Benjamin Studebaker

Yet Another Attempt to Make the World a Better Place by Writing Things

Tag: Philosophy

9 Rules For Living in Sad Times

In reading Nathan Robinson’s piece on Jordan Peterson, I was struck by something Robinson said:

But here the left and academia actually bear a decent share of blame. Why is Jordan Peterson’s combination of drivel and cliché attracting millions of followers?…Who else has a serious alternative? Where are the other professors with accessible and compelling YouTube channels, with books of helpful advice and long Q&A sessions with the public? No wonder Peterson is so popular: he comes along and offers rules and guidance in a world of, well, chaos. Just leave it to Dad, everything will be alright.

I’m a left wing academic! This is in part my fault. I’ve been writing all these pieces about politics, but I haven’t tried to help people figure out how to live. Why haven’t I? Robinson himself threw together a bulleted list of “principles of living“, but it’s mostly for laughs. Robinson self-identifies as a libertarian socialist–he doesn’t want to tell people what to do. Most lefties feel queasy about paternalism. We’re reluctant to lead people because we want people to lead themselves. Well, no more. Today I’m going to take a stab at life-coaching. After all, I live one of those carefree academic lives at a fancy university–I must have done something right.

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Jordan Peterson is a Garden Variety Christian Existentialist

A few people have asked me lately–what do I think of Jordan Peterson? Peterson is a Canadian psychologist who has written a book called 12 Rules for Life. He’s become very popular on YouTube and generated something of a following. I can see why–the particular kind of philosophy he’s advocating is unfamiliar to many people and feels transgressive in a modern context. But it’s an old kind of philosophy which dates back to the 19th century and takes its inspiration from Soren Kierkegaard. It’s called “Christian Existentialism”. Here’s how it works.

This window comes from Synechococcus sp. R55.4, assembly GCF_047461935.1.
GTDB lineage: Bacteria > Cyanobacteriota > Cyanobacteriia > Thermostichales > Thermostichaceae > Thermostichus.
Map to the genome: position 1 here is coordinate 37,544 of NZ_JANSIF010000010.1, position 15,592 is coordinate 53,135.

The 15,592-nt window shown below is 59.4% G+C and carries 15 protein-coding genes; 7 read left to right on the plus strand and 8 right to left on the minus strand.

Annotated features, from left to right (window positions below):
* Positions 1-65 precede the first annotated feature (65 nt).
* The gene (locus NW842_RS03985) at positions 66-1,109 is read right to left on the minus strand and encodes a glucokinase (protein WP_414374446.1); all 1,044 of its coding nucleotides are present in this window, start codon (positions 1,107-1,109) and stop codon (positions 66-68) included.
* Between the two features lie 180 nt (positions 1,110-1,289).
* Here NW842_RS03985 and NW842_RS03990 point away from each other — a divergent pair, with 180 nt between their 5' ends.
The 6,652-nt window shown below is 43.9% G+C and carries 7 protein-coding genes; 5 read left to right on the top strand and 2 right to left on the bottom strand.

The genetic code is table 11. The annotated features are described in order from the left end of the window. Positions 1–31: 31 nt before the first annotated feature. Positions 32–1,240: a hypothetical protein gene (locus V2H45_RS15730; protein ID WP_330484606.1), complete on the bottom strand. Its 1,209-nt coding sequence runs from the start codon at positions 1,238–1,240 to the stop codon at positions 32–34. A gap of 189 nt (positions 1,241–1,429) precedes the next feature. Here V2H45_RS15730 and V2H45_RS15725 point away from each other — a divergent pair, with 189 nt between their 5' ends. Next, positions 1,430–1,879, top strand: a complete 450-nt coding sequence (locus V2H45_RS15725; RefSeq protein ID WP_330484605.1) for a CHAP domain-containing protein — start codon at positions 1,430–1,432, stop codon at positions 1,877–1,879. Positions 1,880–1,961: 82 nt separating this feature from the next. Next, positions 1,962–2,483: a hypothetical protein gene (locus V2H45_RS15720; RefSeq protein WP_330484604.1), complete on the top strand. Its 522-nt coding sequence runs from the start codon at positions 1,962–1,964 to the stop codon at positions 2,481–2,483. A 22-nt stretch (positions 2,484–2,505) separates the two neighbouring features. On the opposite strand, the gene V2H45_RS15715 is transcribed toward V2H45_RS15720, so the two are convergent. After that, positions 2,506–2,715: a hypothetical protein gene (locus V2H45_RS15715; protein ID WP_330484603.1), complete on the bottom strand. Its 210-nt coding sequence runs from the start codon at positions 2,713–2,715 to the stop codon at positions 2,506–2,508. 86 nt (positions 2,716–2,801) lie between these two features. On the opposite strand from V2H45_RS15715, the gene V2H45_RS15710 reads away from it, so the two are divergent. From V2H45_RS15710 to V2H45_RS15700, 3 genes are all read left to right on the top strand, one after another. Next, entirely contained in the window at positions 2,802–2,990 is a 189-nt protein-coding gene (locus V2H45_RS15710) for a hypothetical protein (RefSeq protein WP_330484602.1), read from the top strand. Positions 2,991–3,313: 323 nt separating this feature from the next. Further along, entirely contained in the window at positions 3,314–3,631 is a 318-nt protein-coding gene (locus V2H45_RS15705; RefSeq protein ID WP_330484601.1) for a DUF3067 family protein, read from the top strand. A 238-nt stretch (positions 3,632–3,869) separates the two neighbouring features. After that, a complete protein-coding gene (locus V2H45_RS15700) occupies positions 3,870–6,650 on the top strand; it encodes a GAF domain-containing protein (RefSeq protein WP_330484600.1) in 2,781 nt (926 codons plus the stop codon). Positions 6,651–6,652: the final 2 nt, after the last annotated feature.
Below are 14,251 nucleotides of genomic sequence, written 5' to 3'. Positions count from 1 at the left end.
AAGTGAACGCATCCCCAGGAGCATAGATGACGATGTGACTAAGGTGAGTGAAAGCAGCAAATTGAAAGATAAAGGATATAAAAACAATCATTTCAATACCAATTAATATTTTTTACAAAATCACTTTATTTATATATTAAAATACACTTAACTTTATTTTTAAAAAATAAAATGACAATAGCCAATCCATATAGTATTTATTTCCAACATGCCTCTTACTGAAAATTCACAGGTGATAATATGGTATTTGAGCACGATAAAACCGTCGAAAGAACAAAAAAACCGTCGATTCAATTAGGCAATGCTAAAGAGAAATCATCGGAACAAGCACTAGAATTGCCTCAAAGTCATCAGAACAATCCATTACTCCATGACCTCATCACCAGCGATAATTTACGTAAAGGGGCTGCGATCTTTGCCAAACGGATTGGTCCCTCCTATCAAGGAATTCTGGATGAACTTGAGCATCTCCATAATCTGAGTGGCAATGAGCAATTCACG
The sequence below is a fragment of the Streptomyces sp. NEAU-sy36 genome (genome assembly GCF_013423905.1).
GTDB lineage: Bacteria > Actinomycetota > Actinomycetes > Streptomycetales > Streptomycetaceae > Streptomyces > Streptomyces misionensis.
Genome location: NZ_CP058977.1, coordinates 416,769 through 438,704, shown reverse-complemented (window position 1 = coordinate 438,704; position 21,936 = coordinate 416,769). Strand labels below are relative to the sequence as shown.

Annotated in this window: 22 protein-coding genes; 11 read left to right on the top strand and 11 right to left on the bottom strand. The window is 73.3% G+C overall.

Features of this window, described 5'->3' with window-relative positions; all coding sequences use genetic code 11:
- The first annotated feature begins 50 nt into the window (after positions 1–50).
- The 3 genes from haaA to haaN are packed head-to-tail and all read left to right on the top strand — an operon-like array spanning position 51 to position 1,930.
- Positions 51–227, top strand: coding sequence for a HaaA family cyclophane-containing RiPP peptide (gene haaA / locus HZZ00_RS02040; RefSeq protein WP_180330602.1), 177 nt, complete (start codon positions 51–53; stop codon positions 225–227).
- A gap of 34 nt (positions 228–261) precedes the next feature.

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How Postmodernism Undermines the Left and Facilitates Fascism

Lately when I’ve discussed the implications of political violence with some people on the left, they’ve responded by appealing to postmodernism. These people undoubtedly have good intentions, but I fear many of them are not recognizing the corrosive  and counterproductive effects that postmodernism has on politics.

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Don’t Hate Trump Voters–Hate the System that Creates Them

I’ve been disappointed in my side over the last 48 hours. On social media aggressive posts are circulating personally blaming and shaming Trump supporters for Trump’s victory and for criminal acts motivated by hate. Columnists are lashing out, reductively attributing Trump’s victory to racism and sexism alone on the basis of exit polls which show the same kinds of gaps in support among the races and the sexes that we’ve long seen in previous races dating all the way back to the 70s and beyond. The last time women were more likely to vote for a Republican was 1960 (when they skewed slightly toward Nixon) and black voters haven’t gone for a Republican since before the New Deal. Too many people are doubling down on the same failed strategy that brought us to this pass. But just as importantly, by blaming the voters as individual agents, these people are contradicting fundamental left wing principles.

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A Hierarchy of Lies and Falsehood

The 2016 election has been full of lies and falsehood. Candidates routinely say things that are not true or make misleading and fallacious arguments. But not all lies are equal–some are more damaging than others, some may even appear justifiable. So today I’d like to break down the different kinds of lies in politics and think about which ones are the most objectionable. To spice things up, we’ll include examples from the campaign of each kind of lie. Are you ready? Let’s go.

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